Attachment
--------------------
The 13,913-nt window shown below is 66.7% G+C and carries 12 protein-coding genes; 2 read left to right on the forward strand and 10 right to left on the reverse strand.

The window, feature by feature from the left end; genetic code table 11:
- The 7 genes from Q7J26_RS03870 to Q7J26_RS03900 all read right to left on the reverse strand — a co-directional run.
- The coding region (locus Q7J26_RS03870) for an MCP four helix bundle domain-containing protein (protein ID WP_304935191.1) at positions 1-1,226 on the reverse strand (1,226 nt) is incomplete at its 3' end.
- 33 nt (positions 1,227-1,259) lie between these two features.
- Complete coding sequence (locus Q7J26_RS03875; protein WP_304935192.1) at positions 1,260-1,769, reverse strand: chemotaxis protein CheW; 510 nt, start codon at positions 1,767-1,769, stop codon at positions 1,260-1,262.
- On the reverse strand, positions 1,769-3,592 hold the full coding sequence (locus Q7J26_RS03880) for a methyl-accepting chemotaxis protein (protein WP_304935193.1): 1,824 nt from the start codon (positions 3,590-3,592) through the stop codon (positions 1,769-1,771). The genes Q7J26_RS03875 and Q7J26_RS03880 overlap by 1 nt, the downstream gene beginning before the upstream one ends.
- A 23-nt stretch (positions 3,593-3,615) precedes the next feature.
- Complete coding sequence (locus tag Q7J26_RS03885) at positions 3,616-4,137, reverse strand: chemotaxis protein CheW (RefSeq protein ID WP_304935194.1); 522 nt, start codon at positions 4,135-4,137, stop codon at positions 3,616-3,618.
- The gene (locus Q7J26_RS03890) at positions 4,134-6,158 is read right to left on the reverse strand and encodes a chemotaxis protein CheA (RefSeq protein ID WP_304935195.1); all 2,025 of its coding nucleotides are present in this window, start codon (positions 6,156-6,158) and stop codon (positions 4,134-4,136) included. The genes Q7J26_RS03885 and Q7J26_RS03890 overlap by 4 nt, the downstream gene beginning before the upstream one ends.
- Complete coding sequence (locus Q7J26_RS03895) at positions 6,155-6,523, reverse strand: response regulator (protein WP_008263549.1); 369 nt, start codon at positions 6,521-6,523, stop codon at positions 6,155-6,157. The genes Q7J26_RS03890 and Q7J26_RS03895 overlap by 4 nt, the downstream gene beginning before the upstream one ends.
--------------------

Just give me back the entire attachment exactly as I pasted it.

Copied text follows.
The 13,913-nt window shown below is 66.7% G+C and carries 12 protein-coding genes; 2 read left to right on the forward strand and 10 right to left on the reverse strand.

The window, feature by feature from the left end; genetic code table 11:
- The 7 genes from Q7J26_RS03870 to Q7J26_RS03900 all read right to left on the reverse strand — a co-directional run.
- The coding region (locus Q7J26_RS03870) for an MCP four helix bundle domain-containing protein (protein ID WP_304935191.1) at positions 1-1,226 on the reverse strand (1,226 nt) is incomplete at its 3' end.
- 33 nt (positions 1,227-1,259) lie between these two features.
- Complete coding sequence (locus Q7J26_RS03875; protein WP_304935192.1) at positions 1,260-1,769, reverse strand: chemotaxis protein CheW; 510 nt, start codon at positions 1,767-1,769, stop codon at positions 1,260-1,262.
- On the reverse strand, positions 1,769-3,592 hold the full coding sequence (locus Q7J26_RS03880) for a methyl-accepting chemotaxis protein (protein WP_304935193.1): 1,824 nt from the start codon (positions 3,590-3,592) through the stop codon (positions 1,769-1,771). The genes Q7J26_RS03875 and Q7J26_RS03880 overlap by 1 nt, the downstream gene beginning before the upstream one ends.
- A 23-nt stretch (positions 3,593-3,615) precedes the next feature.
- Complete coding sequence (locus tag Q7J26_RS03885) at positions 3,616-4,137, reverse strand: chemotaxis protein CheW (RefSeq protein ID WP_304935194.1); 522 nt, start codon at positions 4,135-4,137, stop codon at positions 3,616-3,618.
- The gene (locus Q7J26_RS03890) at positions 4,134-6,158 is read right to left on the reverse strand and encodes a chemotaxis protein CheA (RefSeq protein ID WP_304935195.1); all 2,025 of its coding nucleotides are present in this window, start codon (positions 6,156-6,158) and stop codon (positions 4,134-4,136) included. The genes Q7J26_RS03885 and Q7J26_RS03890 overlap by 4 nt, the downstream gene beginning before the upstream one ends.
- Complete coding sequence (locus Q7J26_RS03895) at positions 6,155-6,523, reverse strand: response regulator (protein WP_008263549.1); 369 nt, start codon at positions 6,521-6,523, stop codon at positions 6,155-6,157. The genes Q7J26_RS03890 and Q7J26_RS03895 overlap by 4 nt, the downstream gene beginning before the upstream one ends.